Without a doubt, anything to increase the visibility of a rider/motorcycle is vital to survival. Part of that is using products, on the rider, on the bike, to increase visibility. Hi tech rider gear with bright colors and flourescent panels definitely help. Same for reflective products on the bike. But also, the rider has to use effective positioning and increased following distance to improve visibility also. Following too close is a certain way to get into trouble in almost all forms of traffic.

As to increasing visibility, the trick is a product that can dramatically increase visibility without detracting from the looks of the bike and rider. Say what you want about safety being the highest priority, but I'd bet almost all riders FIRST put looks/style ahead of all other factors when choosing anything for their riding gear or bike.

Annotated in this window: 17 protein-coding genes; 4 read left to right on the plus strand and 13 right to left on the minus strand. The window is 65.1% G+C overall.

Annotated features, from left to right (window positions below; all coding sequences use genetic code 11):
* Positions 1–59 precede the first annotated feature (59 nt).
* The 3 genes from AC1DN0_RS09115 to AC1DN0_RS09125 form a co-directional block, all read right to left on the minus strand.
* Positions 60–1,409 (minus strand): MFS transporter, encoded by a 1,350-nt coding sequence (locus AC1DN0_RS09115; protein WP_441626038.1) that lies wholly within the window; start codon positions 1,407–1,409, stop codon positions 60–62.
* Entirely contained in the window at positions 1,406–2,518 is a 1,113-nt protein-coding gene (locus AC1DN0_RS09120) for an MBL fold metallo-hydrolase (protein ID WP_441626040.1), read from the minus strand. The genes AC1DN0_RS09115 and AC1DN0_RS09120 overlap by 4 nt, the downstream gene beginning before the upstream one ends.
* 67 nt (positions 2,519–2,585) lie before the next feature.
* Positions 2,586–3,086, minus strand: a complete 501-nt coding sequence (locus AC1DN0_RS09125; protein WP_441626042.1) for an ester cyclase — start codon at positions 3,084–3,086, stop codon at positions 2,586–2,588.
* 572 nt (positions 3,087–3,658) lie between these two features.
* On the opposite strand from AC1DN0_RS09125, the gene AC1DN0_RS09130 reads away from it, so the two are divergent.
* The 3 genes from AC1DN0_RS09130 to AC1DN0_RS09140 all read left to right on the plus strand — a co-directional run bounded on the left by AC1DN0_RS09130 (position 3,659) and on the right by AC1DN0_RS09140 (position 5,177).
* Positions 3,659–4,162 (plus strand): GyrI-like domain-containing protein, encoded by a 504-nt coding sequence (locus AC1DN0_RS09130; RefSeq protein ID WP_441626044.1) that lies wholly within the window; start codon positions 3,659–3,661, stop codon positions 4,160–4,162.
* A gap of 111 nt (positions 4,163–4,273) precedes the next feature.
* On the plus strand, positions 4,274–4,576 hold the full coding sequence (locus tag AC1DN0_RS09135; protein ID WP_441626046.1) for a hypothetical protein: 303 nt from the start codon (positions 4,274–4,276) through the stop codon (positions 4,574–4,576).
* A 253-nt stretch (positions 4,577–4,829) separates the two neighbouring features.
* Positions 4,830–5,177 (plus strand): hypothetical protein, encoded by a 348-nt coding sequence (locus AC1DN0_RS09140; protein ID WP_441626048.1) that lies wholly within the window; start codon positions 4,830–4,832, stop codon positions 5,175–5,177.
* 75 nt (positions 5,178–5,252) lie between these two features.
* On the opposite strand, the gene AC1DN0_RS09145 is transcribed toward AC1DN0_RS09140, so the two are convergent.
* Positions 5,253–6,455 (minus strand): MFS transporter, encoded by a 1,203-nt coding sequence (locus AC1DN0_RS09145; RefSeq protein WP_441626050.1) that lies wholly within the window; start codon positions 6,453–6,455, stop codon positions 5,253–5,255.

Training, the best safety and performance "equipment" you can get!
Get MSF trained, check out: http://www.msf-usa.org
 

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Deacon Blues
The Imaginary Director



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   Posted 10/26/2011 12:30 PM (GMT -7)    Quote This PostAlert An Admin About This Post.
If it increases safety, I'll buy/wear/use it. :) If it's a 'safety' wives tale (loud pipes?) I won't.

I'm a bit evngelical of retroreflective patches/tape/pinstriping and active lighting (modulators and such).

One way to add retroreflective bits without changing the look of the bike is to use "stealth" reflective tape, that color-matches the bike's colors in daylight, but glows (white or amber or red) when illuminated at night. Or, you can incorporate retroreflective elements into the bike's graphics or design scheme, applying pinstripes, frame or cover accents, or other tricks that again, look like they belong when viewed in daylight, but make the bike pop out of the darkness when illuminated at night.